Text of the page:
Another tremendously positive change that can result from cultural change is better loyalty among both employees and customers. Think about the brands with the most loyal fans, like Apple. Any corporate culture looking for this level of customer loyalty simply cannot tolerate ineffective behaviors among leaders or front-line workers.

Requirements for Successful Corporate Culture Change

To know which direction to go, the CEO and c-level team has to define what they want the desired culture to be like and reasons why it's necessary to get there. The most important question to ask and answer is, "What is the business imperative for culture transformation"? My culture transformation consulting team and I can't be of much help if company leadership isn't specific about the business outcomes it wants. Are you trying to become more innovative? customer-oriented? institute a stronger execution culture? This is where successful transformation efforts begin.

Measure, measure and measure again. Yes, culture can be measured. The problem is only about 15% of global companies measure the health and vibrancy of their culture. By comparison, 75% of global companies measure engagement levels of their employees. Yet, it is culture that drives engagement. Therein lies the problem. Most companies are not calibrating and addressing the "leading indicators" that drive engagement and ultimate operating success.

It's also necessary to define for every employee why it's in their personal interest to embrace cultural change. Everyone needs to be able to envision the benefits of cultural change so they're motivated to make the necessary changes in their day-to-day work.

But cultural change doesn't mean throwing everything out. There may be ways the current culture works well and can help achieve organizational goals. In these cases, recognizing those cultural touch points can reduce everyone's change-related anxiety. But company leadership must support the desired culture through rewards systems, performance management, and training for change to really gain traction.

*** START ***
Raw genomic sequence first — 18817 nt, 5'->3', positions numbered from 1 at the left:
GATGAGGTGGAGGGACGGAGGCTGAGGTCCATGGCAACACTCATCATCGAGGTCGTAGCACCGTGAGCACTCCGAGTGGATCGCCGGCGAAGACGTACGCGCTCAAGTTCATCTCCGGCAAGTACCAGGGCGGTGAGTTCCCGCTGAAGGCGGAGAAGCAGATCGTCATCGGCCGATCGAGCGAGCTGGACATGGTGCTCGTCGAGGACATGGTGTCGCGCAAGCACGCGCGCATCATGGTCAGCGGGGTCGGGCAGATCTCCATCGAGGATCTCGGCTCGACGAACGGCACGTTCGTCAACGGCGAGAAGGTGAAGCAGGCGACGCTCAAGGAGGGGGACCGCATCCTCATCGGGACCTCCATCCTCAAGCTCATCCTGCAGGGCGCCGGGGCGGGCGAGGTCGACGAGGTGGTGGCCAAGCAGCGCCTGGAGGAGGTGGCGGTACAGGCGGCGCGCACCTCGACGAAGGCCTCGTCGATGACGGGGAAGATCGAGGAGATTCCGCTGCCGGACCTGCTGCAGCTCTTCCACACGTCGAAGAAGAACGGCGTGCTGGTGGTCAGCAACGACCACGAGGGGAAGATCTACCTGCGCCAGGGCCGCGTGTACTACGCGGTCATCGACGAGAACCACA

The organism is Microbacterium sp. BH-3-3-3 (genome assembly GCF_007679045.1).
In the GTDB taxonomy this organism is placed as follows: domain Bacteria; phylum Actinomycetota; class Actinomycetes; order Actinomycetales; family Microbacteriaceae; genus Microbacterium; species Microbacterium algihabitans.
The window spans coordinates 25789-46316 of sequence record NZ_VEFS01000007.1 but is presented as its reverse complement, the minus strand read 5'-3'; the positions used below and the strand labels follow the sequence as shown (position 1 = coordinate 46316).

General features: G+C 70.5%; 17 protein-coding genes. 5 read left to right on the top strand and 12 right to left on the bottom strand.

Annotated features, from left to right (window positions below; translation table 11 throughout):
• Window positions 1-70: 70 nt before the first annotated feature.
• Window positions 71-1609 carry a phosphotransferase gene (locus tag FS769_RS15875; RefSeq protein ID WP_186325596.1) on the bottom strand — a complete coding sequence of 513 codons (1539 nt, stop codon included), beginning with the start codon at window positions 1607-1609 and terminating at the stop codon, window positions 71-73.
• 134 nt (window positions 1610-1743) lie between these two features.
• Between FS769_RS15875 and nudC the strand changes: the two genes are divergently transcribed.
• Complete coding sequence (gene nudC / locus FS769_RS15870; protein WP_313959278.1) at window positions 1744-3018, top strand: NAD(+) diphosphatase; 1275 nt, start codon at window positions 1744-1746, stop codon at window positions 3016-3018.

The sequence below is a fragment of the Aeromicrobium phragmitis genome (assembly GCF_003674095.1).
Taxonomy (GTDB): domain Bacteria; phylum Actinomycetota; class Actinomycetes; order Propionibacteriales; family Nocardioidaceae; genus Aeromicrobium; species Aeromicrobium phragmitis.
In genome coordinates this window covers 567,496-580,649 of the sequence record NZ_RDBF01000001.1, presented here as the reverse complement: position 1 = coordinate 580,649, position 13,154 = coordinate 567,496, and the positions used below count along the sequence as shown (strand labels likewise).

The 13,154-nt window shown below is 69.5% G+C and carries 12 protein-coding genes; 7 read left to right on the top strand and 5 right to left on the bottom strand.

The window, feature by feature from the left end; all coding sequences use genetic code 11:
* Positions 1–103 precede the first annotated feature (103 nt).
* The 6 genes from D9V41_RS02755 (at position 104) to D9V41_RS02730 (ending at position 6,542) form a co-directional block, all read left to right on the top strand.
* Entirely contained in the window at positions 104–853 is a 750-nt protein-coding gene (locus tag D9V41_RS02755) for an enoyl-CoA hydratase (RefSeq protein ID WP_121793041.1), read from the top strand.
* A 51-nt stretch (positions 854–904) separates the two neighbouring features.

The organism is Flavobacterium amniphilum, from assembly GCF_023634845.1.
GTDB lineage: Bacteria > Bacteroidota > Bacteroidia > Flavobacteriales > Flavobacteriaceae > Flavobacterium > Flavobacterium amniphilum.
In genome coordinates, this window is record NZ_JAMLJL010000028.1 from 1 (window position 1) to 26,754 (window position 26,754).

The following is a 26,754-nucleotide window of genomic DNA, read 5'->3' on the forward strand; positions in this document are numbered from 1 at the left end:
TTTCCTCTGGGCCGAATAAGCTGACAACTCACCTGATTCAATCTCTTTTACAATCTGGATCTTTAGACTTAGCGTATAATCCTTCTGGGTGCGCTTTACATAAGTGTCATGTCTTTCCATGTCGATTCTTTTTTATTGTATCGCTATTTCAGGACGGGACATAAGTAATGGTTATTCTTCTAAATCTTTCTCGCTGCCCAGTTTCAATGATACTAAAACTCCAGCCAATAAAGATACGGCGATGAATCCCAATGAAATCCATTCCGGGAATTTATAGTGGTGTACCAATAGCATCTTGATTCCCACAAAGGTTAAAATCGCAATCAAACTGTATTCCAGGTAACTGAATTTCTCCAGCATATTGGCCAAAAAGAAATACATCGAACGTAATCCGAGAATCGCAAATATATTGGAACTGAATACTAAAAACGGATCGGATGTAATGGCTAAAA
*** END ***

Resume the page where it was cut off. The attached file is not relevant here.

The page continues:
The 6 Critical Steps Required to Transform Culture

  1. Culture starts with the CEO. Are you a CEO who 'Thinks Different" and "Thinks Big"?
  2. Do you counter-balance "Thinking Different" and "Thinking Big" with heavy doses of humility? In other words, do you have the guts to be vulnerable and recognize that while you may be great in certain areas both individually and collectively as a company, you still have ...gaps that need to be addressed to achieve greatness? Are you able to see and feel the pain associated with staying the same and are you able to get your team to see and feel the pain? People only consider changing when the pain associated with staying the same is perceived to be worse than the pain associated with change.
  3. Creating a compelling future for your people and teams? It starts with great leadership at all levels.
  4. Are you able to change mindsets? If you can change mind sets you can change behavior. If you can change behavior, you will change results.
  5. Are you able to push the talent levers in support of your new culture?
  6. Are you passionate and diligent in measuring progress and course-correcting?

Corporate Culture Exists Whether You Define It or Not

Whether you articulate it or not, your organization has its own culture. When corporate culture is ignored, it might evolve in a way that's good, but then again, it might calcify into a culture that drives away your best people and stifles improvement efforts. Know the goals you want the organization to achieve and learn what changes are necessary to achieve them. Change is hard, but nothing worthwhile is easy.